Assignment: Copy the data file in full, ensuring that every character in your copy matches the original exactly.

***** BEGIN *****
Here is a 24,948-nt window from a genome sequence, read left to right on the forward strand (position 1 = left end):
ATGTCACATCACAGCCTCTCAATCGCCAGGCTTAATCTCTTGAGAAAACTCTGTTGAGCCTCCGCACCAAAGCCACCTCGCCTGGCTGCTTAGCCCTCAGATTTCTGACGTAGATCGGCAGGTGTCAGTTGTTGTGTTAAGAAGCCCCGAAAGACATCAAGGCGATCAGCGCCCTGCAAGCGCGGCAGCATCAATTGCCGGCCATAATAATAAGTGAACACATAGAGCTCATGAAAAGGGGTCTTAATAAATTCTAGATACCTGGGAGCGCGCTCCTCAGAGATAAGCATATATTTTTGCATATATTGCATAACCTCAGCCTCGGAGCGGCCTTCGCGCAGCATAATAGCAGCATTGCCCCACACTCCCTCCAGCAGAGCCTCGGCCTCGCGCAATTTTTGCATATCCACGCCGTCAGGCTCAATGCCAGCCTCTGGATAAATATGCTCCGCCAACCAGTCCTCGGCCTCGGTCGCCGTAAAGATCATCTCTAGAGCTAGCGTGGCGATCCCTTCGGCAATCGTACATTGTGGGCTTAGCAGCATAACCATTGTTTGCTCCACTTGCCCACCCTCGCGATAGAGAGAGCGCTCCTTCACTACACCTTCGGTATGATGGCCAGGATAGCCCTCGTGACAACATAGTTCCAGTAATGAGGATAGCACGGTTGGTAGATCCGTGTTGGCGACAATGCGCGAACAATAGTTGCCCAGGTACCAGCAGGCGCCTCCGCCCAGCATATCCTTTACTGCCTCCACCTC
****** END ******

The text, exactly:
Here is a 24,948-nt window from a genome sequence, read left to right on the forward strand (position 1 = left end):
ATGTCACATCACAGCCTCTCAATCGCCAGGCTTAATCTCTTGAGAAAACTCTGTTGAGCCTCCGCACCAAAGCCACCTCGCCTGGCTGCTTAGCCCTCAGATTTCTGACGTAGATCGGCAGGTGTCAGTTGTTGTGTTAAGAAGCCCCGAAAGACATCAAGGCGATCAGCGCCCTGCAAGCGCGGCAGCATCAATTGCCGGCCATAATAATAAGTGAACACATAGAGCTCATGAAAAGGGGTCTTAATAAATTCTAGATACCTGGGAGCGCGCTCCTCAGAGATAAGCATATATTTTTGCATATATTGCATAACCTCAGCCTCGGAGCGGCCTTCGCGCAGCATAATAGCAGCATTGCCCCACACTCCCTCCAGCAGAGCCTCGGCCTCGCGCAATTTTTGCATATCCACGCCGTCAGGCTCAATGCCAGCCTCTGGATAAATATGCTCCGCCAACCAGTCCTCGGCCTCGGTCGCCGTAAAGATCATCTCTAGAGCTAGCGTGGCGATCCCTTCGGCAATCGTACATTGTGGGCTTAGCAGCATAACCATTGTTTGCTCCACTTGCCCACCCTCGCGATAGAGAGAGCGCTCCTTCACTACACCTTCGGTATGATGGCCAGGATAGCCCTCGTGACAACATAGTTCCAGTAATGAGGATAGCACGGTTGGTAGATCCGTGTTGGCGACAATGCGCGAACAATAGTTGCCCAGGTACCAGCAGGCGCCTCCGCCCAGCATATCCTTTACTGCCTCCACCTC